I read the Stamford Advocate and Greenwich Time newspapers at lunch on Monday and their local coverage is miniscule!

    While not perfect, the CT Post is a great paper compared to many of the local papers I read. Sure would hate to see that change.

    While I am frequently at odds with the CT Post editorial page, it’s far better than most of the other local papers I read in CT or Westchester.

  4. The mayor has a daunting task. Some suggestions to the best of my abilility:
    (1) Reduce the number of take-home vehicles to only major depts such as mayor, police & fire chiefs & pw director;
    (2) 4-day work week–add add’l time to each day to make up for the 1-day loss and save thousands on utilities;
    (3) Close the Annex and relocate its employees to City Hall;
    (4) Labor Relations, Grants Personnel, and Civil Service should be reorganized into one department and work responsibilities should be combined;
    (5) Treasurer’s office should be reorganized into the Comptroller’s staff;
    (6) Supt of School should relocate out of City Hall to make room for Annex employees;
    (7) Overtime for all depts must be put on hold until further notice;
    (8) Unions must agree to a wage freeze in exchange for job security;
    (9) All hiring, (including discretionary and political positions) must be frozen until further notice;
    (10) All departments must reduce spending by 25% including the BOE.

  5. Lennie … I hear you about newspapers going under, it really stinks. Hopefully one day they will figure out how to make the website portions of their business more profitable.

    Any word on Herscham (formerly Hometown) and how they are doing financially?

  6. MANUFACTURING never became obsolete–witness China.

    THE NEWS will never become obsolete–witness the internet. BTW, never underestimate the need for the tactile touch that only a newspaper can provide.

  7. 1junkyarddog is on the right road with those suggestions as are other bloggers. I believe we’ve reached the point where ANY savings needs to be implemented and not just look at the biggies.

    Lennie, who was the first mayor to “need” a press sec’y? or a chief of staff? or any of those other blood suckers? When did the council need a staff and stipend?

    Let’s get serious about tighening our belts!!! Selling property, Mr. Mayor, in a depressed economy is not good finance. Sounds like more giveaways to diNardo. (Who else would buy city property?)

    I agree that ending leases, halting hirings and OT are no-brainers and can be implemented with a letter. Why not look to remove deputies from departments and make the directors earn their keep? Salaried employees work the number of hours it takes to get the job done, not 35 or 40.

    Cut the work week to 4 days … same # of hours in 4 days and close down the city one day. Times are bad? Then stop pussyfooting about solutions.

    How about a good pr job to point out the excesses in the education salary accounts, and trips, and meals at meetings.

    Lennie, can you get the post to do a weekly article on govt excesses and give the old “fickle finger of fate” award to the agencies wasting money and hold the financial “wizards” responsible?

  8. Hi Inde Soul:

    When I handled media relations for Bucci, just to provide some context, my starting pay was $23,500. Technically, the title was administrative aide to the mayor, but my responsibilities included media relations, constituent services, writing speeches, attending evening meetings of various boards and commissions and being at places when the mayor couldn’t. Back then the city had two daily newspapers (Post and Telegram) and a lot more staff, and several radio stations with news departments. No more.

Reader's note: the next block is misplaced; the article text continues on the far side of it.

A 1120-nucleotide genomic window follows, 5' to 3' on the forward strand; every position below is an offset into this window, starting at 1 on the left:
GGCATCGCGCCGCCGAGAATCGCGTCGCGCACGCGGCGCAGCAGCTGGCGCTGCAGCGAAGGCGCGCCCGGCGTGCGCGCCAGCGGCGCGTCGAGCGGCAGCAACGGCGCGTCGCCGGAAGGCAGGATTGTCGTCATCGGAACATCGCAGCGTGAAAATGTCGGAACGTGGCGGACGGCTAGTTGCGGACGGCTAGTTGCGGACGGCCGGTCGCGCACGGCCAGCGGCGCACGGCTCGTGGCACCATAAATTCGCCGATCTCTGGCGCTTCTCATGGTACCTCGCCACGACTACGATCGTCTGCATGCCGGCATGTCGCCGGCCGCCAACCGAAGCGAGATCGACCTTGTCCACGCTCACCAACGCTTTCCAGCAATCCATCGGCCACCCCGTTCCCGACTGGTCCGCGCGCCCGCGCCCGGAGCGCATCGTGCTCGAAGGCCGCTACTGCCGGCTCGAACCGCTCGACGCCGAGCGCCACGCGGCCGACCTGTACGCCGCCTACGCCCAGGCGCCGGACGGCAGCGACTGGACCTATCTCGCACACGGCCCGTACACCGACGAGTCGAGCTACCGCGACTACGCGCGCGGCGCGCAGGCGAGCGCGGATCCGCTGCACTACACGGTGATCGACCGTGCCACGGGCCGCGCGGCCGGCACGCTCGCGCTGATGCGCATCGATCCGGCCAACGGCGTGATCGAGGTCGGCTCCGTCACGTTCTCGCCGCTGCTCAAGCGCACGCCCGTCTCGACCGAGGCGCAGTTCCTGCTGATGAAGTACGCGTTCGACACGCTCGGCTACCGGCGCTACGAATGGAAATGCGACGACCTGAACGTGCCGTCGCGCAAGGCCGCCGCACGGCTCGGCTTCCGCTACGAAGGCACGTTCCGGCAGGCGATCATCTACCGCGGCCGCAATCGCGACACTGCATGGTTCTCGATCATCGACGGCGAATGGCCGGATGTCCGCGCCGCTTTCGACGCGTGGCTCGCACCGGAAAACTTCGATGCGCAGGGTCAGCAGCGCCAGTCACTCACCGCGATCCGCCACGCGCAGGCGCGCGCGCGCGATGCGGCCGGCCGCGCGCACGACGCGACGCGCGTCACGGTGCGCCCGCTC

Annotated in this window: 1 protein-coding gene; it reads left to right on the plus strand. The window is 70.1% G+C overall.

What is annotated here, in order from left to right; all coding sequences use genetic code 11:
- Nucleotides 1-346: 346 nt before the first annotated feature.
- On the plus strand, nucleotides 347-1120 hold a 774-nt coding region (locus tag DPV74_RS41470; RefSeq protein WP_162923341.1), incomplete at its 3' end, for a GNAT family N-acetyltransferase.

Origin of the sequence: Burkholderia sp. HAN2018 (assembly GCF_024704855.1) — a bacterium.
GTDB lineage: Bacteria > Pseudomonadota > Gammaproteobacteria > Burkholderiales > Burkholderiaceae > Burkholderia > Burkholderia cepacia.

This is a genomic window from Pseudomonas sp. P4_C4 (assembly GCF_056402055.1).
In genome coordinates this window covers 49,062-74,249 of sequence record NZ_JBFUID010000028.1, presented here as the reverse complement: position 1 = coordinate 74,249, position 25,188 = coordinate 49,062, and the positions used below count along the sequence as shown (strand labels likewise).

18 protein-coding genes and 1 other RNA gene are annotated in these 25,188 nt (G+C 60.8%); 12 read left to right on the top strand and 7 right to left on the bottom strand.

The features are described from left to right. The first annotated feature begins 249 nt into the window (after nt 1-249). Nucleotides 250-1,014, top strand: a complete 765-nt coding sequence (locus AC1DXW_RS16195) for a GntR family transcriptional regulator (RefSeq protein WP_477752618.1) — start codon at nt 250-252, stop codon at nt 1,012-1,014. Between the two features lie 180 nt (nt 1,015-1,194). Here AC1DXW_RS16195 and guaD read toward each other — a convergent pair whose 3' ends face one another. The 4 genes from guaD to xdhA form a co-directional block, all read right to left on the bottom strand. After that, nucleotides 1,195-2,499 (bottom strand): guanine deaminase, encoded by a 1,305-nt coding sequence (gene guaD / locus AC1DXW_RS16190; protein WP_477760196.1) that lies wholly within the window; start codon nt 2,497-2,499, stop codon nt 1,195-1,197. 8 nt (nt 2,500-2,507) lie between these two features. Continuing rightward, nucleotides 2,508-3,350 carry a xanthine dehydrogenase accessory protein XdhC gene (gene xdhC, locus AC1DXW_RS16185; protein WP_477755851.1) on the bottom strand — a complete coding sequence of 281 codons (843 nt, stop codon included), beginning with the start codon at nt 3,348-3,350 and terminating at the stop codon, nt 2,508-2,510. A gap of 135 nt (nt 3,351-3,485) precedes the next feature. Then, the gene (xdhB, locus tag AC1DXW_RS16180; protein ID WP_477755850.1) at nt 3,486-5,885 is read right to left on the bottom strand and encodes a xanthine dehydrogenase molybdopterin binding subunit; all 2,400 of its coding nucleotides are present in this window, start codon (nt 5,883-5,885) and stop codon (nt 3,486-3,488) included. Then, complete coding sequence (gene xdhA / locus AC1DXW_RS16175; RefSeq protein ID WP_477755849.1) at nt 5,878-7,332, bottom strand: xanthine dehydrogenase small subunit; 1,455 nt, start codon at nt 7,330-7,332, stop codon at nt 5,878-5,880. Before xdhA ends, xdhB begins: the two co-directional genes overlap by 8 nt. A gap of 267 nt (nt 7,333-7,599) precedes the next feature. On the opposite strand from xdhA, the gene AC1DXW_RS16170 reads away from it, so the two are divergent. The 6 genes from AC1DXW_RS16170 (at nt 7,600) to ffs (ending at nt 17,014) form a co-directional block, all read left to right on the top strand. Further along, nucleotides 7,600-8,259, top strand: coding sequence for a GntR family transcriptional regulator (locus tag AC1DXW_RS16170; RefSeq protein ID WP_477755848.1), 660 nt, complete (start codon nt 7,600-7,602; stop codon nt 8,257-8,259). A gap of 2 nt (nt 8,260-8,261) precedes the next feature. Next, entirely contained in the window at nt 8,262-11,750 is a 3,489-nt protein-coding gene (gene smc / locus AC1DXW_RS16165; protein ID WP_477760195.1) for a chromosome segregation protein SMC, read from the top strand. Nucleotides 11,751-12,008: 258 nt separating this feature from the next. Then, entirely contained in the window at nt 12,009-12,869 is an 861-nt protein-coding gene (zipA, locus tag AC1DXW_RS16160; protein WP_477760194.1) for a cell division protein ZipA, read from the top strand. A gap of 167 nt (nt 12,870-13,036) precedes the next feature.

Steve Sasala was the first “chief of staff” in title for a mayor, designated so by Bucci in the aftermath of the city’s fiscal crisis. Bucci wanted pols and the public to know he had brought in a non-pol with a planning and management background to help him reel in city spending and department heads, chart a course of action that implemented accounting reforms, and help him deal with the state financial review board. Sasala had balls and didn’t care about the consequences of pissing off city pols. Bucci in fact realized the state of city finances were so desperate he needed a guy like Sasala. It was a good move for the city, but Bucci had raised taxes beyond the electorate’s breaking point that they turned the city over to neophyte Mary Moran–nice lady, energetic speaker–but she had no clue.

    Inde, feel free to start a new weekly award here: “Pigs At the Trough.” It would complement Yahooy’s Philistine Of The Week.

  9. Bob; That’s what happens when you have a mayor with balls and brains. The wimp we have for a mayor listens to all the wrong people and people who don’t give a damn about him or the city. Some he listens to are Stafstrom, Wood, a couple of Hartford cronies and most of all Timpanelli. I believe that Timpanelli holds a lot of sway over Finch. I keep hoping he will wake up but as the days go by I know I am dreaming. Thanks for the article.

  10. Now the Mayor expects $2.5 million from the sale of city-owned property. That is not realistic. The developers of Steel Point and the Canyon/Johnson properties should be paying the city a monthly exclusive fee for each month they delay in purchasing the property. That is 60 + acres at $10,000 per acre per month would generate $600,000 per month. If those developers don’t like it they should be shown the door. The City should put those 60 acres out for sale first and test the waters. Having that 60 acres hang around with no monetary penalty while the Mayor attempts a bargain-basement sale for the rest of the city-owned property makes no sense to me.

  11. *** Maybe if Finch ran City Hall the way Timpanelli runs the Bpt. Business Council the city “might” be in better shape “$”-wise? Hire as Managers (#2-yr. contracts) @ minimal salaries only those that can be of direct positive service to the city and its politics here & Hartford. Cut loose those that no longer have anything worthy in terms of helping the city! Change the working hours to #10 hrs. a day, #4 days a week. Workdays would be Mon./Tues./Thurs./Fri. (8:am-6:pm) for only non-essential workers. In other words, run it like a hard-nosed business, cut & dry! Incentives like 10% savings for taxpayers that pay their tax bills in #30 days or less after receiving their auto tax bills from the city. Yearly auctions on all lost & found or confiscated prop. by the Bpt. P/D. Create ways to bring more revenue to the city without raising taxes, etc… ***